Descartes Datamyne shipping analysis covers various aspects affecting global shipping and supply chains. For example, February’s U.S. container import volumes decreased to 2.1M TEUs, alleviating pressure on ports. Meanwhile, port transit times decreased overall, though East and Gulf Coast ports still experience delays. The pandemic’s lingering impact adds uncertainty, while conflicting economic indicators pose challenges. Issues like the Panama Canal’s capacity and the Middle East conflict loom large, potentially disrupting shipping routes. Contract negotiations between ILA/USMX pose further risks, potentially affecting U.S. container imports later in 2024. 

To alleviate stress, shippers and logistics providers have strategies they can deploy, including using global shipping data to mitigate supply chain risk with the key objective of keeping their international business healthy and growing, and maintaining a satisfied customer base. These strategies include: 

  1. Short Term: Track the spread of COVID variants, monitor ocean shipments and carrier performance, and assess the Panama Canal situation due to potential rerouting. Stay updated on the Middle East conflict as carriers divert shipping around Africa, impacting capacity. Evaluate inflation and geopolitical conflicts’ impact on logistics costs, ensuring compliance. Assess the potential ILA strike’s impact on South Atlantic and Gulf Coast ports for contingency planning. 
  1. Long Term: Assess supplier and factory distribution to reduce dependence on strained trade routes and conflict-prone regions. While concentration of suppliers offers economies of scale, it also increases risk. The pandemic and ensuing logistics challenges underscore this vulnerability. Conflict situations develop gradually, necessitating proactive measures to prevent business disruptions. 

The goal here is to implement comprehensive strategies for immediate and future challenges. By assessing and tracking COVID variants, monitoring shipments, and evaluating geopolitical situations, businesses can ensure operational continuity. In the long term, assessing supplier distribution mitigates reliance on vulnerable routes, promoting resilience in the face of evolving global dynamics. Proactive measures address immediate risks and strengthen supply chains against future disruptions.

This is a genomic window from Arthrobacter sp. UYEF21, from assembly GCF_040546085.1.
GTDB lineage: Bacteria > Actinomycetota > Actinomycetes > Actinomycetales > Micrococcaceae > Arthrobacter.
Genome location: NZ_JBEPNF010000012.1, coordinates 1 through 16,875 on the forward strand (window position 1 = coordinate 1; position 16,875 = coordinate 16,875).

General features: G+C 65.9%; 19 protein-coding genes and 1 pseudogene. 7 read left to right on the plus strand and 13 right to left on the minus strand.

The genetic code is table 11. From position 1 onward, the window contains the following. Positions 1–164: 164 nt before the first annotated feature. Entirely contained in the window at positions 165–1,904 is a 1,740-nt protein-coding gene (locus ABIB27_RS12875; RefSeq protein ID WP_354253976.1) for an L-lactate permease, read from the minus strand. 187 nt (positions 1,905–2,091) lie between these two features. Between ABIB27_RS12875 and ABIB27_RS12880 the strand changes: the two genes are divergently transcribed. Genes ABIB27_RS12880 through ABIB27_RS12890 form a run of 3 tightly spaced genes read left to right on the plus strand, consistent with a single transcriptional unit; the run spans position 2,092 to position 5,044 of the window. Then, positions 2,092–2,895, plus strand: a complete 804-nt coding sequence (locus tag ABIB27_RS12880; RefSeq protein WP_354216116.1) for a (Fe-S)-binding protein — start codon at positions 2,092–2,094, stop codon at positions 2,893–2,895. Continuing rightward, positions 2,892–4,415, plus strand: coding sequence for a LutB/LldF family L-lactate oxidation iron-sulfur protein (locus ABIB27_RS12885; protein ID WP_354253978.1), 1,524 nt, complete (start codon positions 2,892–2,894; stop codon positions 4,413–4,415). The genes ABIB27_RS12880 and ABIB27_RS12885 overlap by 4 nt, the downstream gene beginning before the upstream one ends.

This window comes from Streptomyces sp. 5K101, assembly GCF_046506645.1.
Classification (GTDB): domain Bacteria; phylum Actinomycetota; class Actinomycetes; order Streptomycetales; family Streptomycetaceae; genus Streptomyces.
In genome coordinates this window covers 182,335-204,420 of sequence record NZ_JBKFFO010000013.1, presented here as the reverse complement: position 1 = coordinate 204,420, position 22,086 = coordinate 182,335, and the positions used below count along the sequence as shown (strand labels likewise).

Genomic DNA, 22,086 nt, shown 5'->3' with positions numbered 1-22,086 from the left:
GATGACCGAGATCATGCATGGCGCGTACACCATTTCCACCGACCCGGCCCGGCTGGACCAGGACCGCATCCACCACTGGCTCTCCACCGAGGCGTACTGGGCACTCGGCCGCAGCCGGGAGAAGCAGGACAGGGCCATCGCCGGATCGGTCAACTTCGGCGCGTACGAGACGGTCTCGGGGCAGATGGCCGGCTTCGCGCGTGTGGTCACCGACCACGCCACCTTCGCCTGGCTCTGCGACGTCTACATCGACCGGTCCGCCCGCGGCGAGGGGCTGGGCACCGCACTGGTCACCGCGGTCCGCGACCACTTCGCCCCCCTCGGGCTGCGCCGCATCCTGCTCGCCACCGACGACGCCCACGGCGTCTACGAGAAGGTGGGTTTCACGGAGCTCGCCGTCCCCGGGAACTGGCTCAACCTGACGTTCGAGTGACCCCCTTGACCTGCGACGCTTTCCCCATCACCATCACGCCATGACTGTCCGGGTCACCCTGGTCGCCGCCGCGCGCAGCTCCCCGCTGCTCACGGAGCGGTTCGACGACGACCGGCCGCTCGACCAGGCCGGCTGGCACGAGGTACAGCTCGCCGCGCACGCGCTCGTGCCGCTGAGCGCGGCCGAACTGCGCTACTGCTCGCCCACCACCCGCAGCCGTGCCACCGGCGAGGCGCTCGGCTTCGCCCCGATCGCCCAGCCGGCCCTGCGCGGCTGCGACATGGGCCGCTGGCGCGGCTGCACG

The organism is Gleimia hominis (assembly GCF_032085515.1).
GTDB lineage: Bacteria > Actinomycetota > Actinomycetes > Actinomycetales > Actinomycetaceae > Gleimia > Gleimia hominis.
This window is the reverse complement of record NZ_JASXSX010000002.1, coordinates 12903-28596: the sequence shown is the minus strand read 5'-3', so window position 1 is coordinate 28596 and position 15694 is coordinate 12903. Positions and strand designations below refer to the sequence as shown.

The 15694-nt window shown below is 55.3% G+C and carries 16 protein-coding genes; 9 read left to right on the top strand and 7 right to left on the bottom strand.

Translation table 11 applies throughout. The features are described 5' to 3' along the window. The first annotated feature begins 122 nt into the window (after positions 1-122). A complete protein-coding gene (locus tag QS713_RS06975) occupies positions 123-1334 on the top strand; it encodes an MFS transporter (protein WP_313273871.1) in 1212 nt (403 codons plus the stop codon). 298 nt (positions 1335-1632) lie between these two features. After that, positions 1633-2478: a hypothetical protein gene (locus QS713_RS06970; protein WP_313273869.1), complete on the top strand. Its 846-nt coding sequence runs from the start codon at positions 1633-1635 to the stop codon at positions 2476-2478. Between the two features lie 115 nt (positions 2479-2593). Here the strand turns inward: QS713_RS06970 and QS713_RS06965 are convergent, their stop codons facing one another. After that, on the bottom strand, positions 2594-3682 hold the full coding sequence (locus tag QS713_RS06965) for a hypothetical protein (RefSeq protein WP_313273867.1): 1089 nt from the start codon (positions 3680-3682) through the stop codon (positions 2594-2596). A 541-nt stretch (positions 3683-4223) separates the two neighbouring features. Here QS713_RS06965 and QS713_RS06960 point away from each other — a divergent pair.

How Datamyne Global Shipping Data can Help Manage Supply Chain Risks 

Descartes Datamyne delivers global trade and shipping data with comprehensive, accurate, up-to-date, import information that helps companies save significant time in spotting supply and demand shifts, optimizing trade lanes, expanding into new markets and identifying new buyers and suppliers. 

Datamyne features the world’s largest searchable trade database covering 230 markets across five continents. Gathered directly from official filings with customs agencies and trade ministries, including bills of lading, our data is detailed (down to company names and contact details), timely and authoritative. 

Apart from providing trade intelligence via shipping data, Descartes software solutions also include a landed cost tool to calculate the economic viability of importing from a range of markets. Our applications can also screen against multiple denied parties lists simultaneously to help ensure organizations are not doing business with entities named on official government watch lists. 

This is an excerpt of an article originally posted in the Descartes Global Shipping Crisis Resource Center. If you are looking for how Datamyne’s global trade and shipping data can help you, Contact Us

Note: This report uses the initial compiled release of U.S. Customs and Border Protection (CBP) data and is subject to revision at a later date by CBP. The revised data can be seen in Descartes Datamyne.